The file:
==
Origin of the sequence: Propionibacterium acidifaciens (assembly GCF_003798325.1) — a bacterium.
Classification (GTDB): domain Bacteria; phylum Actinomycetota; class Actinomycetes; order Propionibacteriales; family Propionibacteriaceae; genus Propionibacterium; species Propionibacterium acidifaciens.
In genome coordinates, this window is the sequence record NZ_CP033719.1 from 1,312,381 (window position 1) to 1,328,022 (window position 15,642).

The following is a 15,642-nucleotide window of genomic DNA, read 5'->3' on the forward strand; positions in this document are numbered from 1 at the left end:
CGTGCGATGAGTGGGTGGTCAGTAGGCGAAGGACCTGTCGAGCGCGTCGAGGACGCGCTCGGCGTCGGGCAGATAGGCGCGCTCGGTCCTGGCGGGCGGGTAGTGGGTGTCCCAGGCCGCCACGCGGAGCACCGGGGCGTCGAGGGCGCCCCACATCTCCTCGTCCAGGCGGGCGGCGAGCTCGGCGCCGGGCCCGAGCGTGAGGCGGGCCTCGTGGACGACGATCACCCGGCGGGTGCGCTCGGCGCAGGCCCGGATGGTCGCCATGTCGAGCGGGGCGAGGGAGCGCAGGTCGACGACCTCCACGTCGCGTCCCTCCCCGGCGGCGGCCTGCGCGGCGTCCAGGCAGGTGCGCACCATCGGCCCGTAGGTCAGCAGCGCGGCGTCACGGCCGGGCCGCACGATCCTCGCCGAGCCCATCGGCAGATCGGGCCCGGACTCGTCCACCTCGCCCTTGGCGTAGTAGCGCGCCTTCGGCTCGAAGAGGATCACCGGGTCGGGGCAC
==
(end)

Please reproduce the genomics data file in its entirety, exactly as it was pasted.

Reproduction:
Origin of the sequence: Propionibacterium acidifaciens (assembly GCF_003798325.1) — a bacterium.
Classification (GTDB): domain Bacteria; phylum Actinomycetota; class Actinomycetes; order Propionibacteriales; family Propionibacteriaceae; genus Propionibacterium; species Propionibacterium acidifaciens.
In genome coordinates, this window is the sequence record NZ_CP033719.1 from 1,312,381 (window position 1) to 1,328,022 (window position 15,642).

The following is a 15,642-nucleotide window of genomic DNA, read 5'->3' on the forward strand; positions in this document are numbered from 1 at the left end:
CGTGCGATGAGTGGGTGGTCAGTAGGCGAAGGACCTGTCGAGCGCGTCGAGGACGCGCTCGGCGTCGGGCAGATAGGCGCGCTCGGTCCTGGCGGGCGGGTAGTGGGTGTCCCAGGCCGCCACGCGGAGCACCGGGGCGTCGAGGGCGCCCCACATCTCCTCGTCCAGGCGGGCGGCGAGCTCGGCGCCGGGCCCGAGCGTGAGGCGGGCCTCGTGGACGACGATCACCCGGCGGGTGCGCTCGGCGCAGGCCCGGATGGTCGCCATGTCGAGCGGGGCGAGGGAGCGCAGGTCGACGACCTCCACGTCGCGTCCCTCCCCGGCGGCGGCCTGCGCGGCGTCCAGGCAGGTGCGCACCATCGGCCCGTAGGTCAGCAGCGCGGCGTCACGGCCGGGCCGCACGATCCTCGCCGAGCCCATCGGCAGATCGGGCCCGGACTCGTCCACCTCGCCCTTGGCGTAGTAGCGCGCCTTCGGCTCGAAGAGGATCACCGGGTCGGGGCAC